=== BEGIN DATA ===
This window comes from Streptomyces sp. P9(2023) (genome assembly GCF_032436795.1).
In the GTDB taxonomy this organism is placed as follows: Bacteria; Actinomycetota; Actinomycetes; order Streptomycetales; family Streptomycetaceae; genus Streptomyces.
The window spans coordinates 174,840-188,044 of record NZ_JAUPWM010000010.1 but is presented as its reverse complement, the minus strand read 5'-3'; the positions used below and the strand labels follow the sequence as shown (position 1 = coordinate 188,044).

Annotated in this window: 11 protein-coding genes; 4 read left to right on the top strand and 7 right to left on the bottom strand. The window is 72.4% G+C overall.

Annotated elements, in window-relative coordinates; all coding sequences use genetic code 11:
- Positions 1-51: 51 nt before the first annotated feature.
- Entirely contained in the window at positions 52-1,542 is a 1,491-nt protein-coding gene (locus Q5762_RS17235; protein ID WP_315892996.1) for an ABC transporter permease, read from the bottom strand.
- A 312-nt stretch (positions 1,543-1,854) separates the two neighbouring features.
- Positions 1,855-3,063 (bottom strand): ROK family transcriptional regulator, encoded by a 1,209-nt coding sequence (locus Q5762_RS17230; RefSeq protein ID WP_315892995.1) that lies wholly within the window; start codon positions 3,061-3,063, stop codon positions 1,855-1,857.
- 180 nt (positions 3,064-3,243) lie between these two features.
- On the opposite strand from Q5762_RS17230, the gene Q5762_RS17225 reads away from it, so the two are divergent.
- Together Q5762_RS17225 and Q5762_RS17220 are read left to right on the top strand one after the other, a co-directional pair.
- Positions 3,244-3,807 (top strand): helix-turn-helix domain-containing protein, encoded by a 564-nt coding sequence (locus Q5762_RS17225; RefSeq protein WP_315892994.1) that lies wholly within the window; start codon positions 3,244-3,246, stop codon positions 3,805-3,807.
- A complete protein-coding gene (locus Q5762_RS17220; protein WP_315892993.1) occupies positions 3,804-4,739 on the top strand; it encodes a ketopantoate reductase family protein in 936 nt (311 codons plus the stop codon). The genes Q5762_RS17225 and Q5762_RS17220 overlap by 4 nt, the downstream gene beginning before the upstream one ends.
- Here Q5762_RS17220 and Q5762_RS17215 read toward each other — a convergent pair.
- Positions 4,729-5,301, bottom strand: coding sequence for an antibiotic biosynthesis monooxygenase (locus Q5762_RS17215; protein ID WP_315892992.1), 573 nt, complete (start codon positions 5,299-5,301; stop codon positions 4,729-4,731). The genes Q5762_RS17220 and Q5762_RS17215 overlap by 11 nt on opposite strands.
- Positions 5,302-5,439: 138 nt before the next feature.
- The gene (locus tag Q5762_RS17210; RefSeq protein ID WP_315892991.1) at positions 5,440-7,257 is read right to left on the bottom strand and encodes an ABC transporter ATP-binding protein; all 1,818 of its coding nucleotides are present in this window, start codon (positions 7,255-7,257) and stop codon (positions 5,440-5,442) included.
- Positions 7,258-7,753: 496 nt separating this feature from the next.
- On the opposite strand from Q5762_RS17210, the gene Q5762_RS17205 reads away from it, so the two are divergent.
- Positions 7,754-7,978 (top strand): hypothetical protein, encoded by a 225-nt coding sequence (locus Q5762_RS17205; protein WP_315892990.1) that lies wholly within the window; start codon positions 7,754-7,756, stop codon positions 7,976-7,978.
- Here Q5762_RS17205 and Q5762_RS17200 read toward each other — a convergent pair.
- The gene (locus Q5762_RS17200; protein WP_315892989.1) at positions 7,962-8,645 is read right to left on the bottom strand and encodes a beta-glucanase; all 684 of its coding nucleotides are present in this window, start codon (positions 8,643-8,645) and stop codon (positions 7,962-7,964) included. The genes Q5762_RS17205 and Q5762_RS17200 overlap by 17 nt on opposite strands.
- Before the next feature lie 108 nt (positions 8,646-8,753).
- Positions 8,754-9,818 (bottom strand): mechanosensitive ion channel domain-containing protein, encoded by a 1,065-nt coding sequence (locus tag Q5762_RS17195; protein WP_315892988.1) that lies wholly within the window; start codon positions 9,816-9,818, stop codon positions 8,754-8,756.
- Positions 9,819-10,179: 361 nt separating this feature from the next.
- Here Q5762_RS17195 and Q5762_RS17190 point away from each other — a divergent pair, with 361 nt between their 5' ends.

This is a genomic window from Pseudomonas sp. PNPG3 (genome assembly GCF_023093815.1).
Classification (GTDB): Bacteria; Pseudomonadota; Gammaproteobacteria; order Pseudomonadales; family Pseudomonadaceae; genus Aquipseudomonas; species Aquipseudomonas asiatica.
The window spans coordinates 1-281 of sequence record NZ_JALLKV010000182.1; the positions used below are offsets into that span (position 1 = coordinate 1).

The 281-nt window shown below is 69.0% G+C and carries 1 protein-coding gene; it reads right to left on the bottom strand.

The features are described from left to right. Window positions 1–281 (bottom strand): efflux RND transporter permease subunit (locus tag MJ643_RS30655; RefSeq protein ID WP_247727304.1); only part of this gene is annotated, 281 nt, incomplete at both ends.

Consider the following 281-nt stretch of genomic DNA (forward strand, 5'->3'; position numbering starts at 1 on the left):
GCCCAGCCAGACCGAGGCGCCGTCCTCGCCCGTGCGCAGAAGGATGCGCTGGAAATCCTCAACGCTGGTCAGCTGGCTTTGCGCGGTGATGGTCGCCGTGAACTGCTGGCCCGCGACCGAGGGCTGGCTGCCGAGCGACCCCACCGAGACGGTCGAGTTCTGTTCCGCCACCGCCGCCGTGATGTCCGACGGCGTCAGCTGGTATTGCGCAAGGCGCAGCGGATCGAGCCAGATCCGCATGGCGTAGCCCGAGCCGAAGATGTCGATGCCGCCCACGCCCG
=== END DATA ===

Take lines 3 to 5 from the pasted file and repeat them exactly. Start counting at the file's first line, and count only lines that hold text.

The window spans coordinates 174,840-188,044 of record NZ_JAUPWM010000010.1 but is presented as its reverse complement, the minus strand read 5'-3'; the positions used below and the strand labels follow the sequence as shown (position 1 = coordinate 188,044).

Annotated in this window: 11 protein-coding genes; 4 read left to right on the top strand and 7 right to left on the bottom strand. The window is 72.4% G+C overall.

Annotated elements, in window-relative coordinates; all coding sequences use genetic code 11: